Later that night, in the midst of terror and confusion, I wonder if any of them remembered what Jesus had said earlier. “Peace I leave with you; my peace I give to you.” If it occurred to any of them, the words must surely have seemed ironic.
I hear those words now in much less dangerous circumstances, and even I wonder: What does he mean? I flinch a little when he says “Do not let your hearts be troubled, and do not let them be afraid.” What do you mean let them, Jesus? Most of the time, when I am afraid, it feels like something I have no control over. I don’t let my heart be troubled. Fear just sneaks up and grabs us all by the ankles, and it is hard to shake off. So when Jesus says, “Do not let your hearts be troubled…do not let them be afraid,” my first impulse is to say, “And how exactly am I supposed to stop the fear?”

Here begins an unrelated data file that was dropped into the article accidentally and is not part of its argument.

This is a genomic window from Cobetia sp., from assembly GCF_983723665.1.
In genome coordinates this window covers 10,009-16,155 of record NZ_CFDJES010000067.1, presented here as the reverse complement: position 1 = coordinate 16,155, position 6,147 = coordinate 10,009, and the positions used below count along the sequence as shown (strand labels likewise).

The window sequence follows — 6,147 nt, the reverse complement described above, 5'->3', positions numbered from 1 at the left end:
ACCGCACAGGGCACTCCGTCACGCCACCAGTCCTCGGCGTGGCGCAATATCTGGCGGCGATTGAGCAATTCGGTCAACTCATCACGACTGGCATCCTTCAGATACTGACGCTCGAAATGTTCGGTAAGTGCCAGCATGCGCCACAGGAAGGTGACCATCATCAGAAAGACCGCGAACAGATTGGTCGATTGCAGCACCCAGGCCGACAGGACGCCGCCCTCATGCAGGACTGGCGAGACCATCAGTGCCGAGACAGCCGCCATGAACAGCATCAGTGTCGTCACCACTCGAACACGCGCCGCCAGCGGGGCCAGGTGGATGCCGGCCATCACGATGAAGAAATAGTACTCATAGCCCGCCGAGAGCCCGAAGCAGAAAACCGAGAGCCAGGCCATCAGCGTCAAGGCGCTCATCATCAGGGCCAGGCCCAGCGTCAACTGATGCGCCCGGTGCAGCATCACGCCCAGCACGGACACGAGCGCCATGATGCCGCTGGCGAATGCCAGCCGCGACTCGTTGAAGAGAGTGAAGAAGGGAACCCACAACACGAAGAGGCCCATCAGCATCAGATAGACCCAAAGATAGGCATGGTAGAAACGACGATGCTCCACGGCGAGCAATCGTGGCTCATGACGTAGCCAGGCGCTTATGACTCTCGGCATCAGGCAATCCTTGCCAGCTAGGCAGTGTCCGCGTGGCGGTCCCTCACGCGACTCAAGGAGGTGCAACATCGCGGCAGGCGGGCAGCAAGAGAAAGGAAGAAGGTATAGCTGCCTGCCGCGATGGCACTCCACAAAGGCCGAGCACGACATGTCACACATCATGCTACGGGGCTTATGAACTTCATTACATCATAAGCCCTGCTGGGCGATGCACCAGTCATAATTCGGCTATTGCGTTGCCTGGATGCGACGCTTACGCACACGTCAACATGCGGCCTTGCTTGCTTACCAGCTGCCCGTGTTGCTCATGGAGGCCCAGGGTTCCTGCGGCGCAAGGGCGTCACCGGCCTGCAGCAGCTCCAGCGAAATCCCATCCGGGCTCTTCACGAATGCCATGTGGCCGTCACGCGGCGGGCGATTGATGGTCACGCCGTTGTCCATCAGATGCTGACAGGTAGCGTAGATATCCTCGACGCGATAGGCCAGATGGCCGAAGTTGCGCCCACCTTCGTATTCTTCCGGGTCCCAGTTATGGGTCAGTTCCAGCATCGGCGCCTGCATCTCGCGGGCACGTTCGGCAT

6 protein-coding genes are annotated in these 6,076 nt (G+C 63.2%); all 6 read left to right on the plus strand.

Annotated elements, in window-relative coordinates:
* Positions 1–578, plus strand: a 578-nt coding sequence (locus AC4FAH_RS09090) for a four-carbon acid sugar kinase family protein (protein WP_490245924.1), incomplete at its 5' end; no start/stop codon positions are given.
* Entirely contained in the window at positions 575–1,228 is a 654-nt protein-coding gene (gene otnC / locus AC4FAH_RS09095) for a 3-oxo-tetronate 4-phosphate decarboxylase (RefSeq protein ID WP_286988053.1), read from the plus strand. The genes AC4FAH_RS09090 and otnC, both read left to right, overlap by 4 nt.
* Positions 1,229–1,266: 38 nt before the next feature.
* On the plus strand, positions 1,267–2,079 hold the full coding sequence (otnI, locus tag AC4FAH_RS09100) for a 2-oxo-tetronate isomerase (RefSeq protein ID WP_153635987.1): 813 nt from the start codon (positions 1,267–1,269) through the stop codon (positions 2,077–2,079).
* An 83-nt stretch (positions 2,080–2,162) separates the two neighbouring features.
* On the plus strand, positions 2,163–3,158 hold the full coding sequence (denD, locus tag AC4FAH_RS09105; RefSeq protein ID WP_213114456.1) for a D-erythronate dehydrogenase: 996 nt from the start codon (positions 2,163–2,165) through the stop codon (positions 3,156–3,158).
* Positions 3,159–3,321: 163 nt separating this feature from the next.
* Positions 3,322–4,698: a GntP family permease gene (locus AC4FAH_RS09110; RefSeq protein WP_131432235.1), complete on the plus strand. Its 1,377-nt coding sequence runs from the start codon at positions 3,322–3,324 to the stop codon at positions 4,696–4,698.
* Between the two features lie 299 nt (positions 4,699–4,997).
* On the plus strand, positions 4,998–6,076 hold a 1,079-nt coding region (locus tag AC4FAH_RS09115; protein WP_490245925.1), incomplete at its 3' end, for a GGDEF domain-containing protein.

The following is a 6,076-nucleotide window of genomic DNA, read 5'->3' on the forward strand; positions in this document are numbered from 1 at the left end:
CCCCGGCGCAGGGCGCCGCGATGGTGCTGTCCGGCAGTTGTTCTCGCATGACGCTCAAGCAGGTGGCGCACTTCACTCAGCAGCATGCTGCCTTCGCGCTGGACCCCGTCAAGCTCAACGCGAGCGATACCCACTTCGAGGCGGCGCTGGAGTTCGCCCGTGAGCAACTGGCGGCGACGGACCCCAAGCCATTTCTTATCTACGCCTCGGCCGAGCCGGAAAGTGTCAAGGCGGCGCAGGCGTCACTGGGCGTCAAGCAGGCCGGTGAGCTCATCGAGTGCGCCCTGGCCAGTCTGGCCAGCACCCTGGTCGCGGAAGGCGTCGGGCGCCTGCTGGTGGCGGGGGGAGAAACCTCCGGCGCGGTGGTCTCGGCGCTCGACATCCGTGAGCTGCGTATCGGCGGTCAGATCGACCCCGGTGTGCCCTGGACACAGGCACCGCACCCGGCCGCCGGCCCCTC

I’ve been catching up in recent weeks on some of the annual medical tests and appointments that I have been neglecting.
(Let me pause for a moment and offer a public service announcement. I urge you to have whatever routine tests are necessary for your body’s make and model. They are important.)
I thought I had made it through the worst of them, but I got a call that I needed to come back for some follow-up scans. The earliest I could schedule that follow-up was late Tuesday afternoon of this past week. Once the appointment was scheduled, I tried not to think about it.
When I woke up on Tuesday morning, I found myself scared. Scared of what the tests might reveal. Scared of what might come next. Just plain scared.
So I did what I often do when I’m scared. I fired off a few texts to friends who are good at calming me down in these moments. And sure enough, within minutes I had their promises of prayer and words of encouragement.